Christmas gifts for caregivers: What do we give?

Heather Jose photo.

Heather Jose

It’s December and most of us already are shopping. Gift giving is the norm at this time of year to show appreciation to those who are caring for our loved ones.

But here’s the big question: What do we give?


The answer to today’s question is likely to vary, depending on the caregiving situation. If you are looking for a gift for someone who is caring for a loved one 24/7 at home, then there is nothing like giving the gift of time. It might look like this:

  • Give a certificate for an afternoon or evening out that clearly states that you will stay with the person who is in need of care.
  • If you are handy, offer an afternoon of service in order to take care of needed chores around the house.
  • Give an afternoon out where you assist in helping the caregiver and the caregivee, so that they can go out for an appointment or simply for a meal. This is especially appreciated when the people involved are spouses and actively assist with the transportation and transfers along the way.
  • If you have more than one person in on the gift, provide a short getaway where one person takes the caregiver out and the other stays in with the one needing care.
  • Provide some freezer meals that are easily reheated. Better yet, take requests for favorite meals ahead of time so you can prepare foods you know the recipients will enjoy.
  • Offer to Christmas shop, wrap gifts, bake cookies.
You can find holiday fruit baskets in many stores, or you can make your own -- but did you know Amazon also sells and ships a wide array of gift baskets? Click this photo to see an example on Amazon.

You can find holiday fruit baskets in many stores, or you can make your own — but did you know Amazon also sells and ships a wide array of gift baskets? Click this photo to see an example on Amazon.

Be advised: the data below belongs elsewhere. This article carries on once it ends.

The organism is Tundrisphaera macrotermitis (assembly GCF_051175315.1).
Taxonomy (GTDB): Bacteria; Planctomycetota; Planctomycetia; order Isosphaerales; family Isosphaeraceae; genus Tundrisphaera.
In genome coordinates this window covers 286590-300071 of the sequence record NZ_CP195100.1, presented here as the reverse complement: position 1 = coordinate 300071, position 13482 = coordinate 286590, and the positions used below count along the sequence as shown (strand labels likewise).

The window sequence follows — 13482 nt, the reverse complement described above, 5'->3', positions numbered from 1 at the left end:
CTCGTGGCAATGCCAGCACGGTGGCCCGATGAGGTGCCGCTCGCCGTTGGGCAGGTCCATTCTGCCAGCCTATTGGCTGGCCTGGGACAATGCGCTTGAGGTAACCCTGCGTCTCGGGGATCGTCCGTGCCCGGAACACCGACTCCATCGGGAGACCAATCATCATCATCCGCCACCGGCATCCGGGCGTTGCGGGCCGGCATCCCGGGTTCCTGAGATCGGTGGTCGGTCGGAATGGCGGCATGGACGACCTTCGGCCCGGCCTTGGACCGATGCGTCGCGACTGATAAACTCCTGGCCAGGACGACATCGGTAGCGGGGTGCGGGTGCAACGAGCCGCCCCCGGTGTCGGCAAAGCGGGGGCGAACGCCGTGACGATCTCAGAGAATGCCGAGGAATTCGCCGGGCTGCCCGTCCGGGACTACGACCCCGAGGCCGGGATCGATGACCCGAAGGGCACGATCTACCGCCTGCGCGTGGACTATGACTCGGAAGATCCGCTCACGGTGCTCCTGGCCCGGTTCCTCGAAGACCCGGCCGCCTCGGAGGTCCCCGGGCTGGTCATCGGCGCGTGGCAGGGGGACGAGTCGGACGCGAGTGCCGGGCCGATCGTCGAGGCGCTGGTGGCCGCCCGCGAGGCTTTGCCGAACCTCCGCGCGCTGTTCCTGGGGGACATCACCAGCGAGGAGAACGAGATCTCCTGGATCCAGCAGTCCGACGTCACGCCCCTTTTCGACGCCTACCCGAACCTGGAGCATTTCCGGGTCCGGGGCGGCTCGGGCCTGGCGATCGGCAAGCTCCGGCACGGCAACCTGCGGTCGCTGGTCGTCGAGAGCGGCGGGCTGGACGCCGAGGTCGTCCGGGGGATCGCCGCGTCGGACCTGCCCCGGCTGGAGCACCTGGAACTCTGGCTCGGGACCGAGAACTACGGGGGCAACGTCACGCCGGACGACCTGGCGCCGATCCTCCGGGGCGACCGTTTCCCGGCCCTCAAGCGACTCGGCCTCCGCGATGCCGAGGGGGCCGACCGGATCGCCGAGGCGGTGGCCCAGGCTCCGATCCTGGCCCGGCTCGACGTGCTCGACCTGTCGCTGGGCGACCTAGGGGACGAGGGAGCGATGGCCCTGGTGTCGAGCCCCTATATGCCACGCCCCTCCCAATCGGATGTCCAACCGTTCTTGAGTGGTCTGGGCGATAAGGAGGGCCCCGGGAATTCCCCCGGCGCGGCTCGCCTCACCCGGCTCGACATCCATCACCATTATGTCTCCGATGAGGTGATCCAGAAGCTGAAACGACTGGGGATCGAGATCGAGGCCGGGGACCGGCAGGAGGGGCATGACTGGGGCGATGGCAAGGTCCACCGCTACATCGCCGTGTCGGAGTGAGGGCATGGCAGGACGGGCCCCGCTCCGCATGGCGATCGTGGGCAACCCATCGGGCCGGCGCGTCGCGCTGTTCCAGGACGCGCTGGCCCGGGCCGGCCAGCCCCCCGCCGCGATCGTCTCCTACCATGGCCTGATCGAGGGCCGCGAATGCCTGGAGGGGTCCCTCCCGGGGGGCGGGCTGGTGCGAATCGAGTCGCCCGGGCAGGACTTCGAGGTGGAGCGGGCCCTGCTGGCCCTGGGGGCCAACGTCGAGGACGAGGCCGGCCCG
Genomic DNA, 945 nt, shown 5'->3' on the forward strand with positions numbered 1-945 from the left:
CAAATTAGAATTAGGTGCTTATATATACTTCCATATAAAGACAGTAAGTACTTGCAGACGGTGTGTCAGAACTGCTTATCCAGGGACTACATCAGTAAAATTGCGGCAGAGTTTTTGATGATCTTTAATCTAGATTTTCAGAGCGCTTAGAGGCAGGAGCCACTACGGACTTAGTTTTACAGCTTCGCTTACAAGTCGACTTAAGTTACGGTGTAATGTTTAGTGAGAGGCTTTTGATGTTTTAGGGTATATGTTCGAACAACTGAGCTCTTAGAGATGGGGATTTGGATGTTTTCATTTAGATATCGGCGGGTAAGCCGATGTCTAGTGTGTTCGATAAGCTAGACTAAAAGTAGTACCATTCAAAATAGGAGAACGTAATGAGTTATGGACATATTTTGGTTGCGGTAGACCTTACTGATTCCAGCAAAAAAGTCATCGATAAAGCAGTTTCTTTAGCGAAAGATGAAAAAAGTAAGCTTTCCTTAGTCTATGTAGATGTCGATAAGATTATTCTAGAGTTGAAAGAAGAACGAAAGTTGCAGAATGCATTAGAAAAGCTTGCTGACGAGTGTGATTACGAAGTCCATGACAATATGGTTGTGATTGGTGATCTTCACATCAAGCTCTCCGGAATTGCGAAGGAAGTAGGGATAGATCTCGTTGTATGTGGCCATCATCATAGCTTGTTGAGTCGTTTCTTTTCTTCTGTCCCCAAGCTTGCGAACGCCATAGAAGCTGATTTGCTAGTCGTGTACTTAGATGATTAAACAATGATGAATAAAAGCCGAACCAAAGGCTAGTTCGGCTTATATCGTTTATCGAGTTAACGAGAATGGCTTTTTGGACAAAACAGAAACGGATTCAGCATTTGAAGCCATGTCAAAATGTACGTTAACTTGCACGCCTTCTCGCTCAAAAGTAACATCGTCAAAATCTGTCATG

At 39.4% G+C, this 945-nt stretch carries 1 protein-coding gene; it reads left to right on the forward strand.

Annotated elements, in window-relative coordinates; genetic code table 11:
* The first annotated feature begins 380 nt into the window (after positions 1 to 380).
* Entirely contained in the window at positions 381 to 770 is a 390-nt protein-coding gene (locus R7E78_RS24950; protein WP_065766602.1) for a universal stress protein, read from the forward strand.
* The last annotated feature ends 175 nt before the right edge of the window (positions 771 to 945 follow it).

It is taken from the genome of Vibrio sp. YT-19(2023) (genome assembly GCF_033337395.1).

If you want to show your appreciation to staff members in a facility where your loved one lives, first and foremost check with the facility itself on staff policies. Some institutions have strict rules on whether staff members can accept gifts from residents or their families.

If they cannot receive gifts you can usually still get a little creative and show your appreciation by making your gift an “it’s for everyone” experience:

  • Put a decorated basket in your family member’s room along with a note that asks people to take one. Fill it with stocking stuffer items such as candy, individual hand sanitizers, or something that shows your family members personality. I once knew a gentleman that had lost his ability to talk. However, whenever we saw him he would give my kids a quarter. In his case it would be perfect to share that story and have a bowl of quarters out as a keepsake. My dad loved tractors so a perfect gift for his basket would be a bunch of miniature tractors. Staff members love to be able to get to know their patients a little better.
  • Consider sponsoring a pizza party (or something similar) for a staff during a certain shift. Let them know ahead of time that you will be buying lunch/dinner by having pizza delivered. Bringing donuts also goes over well.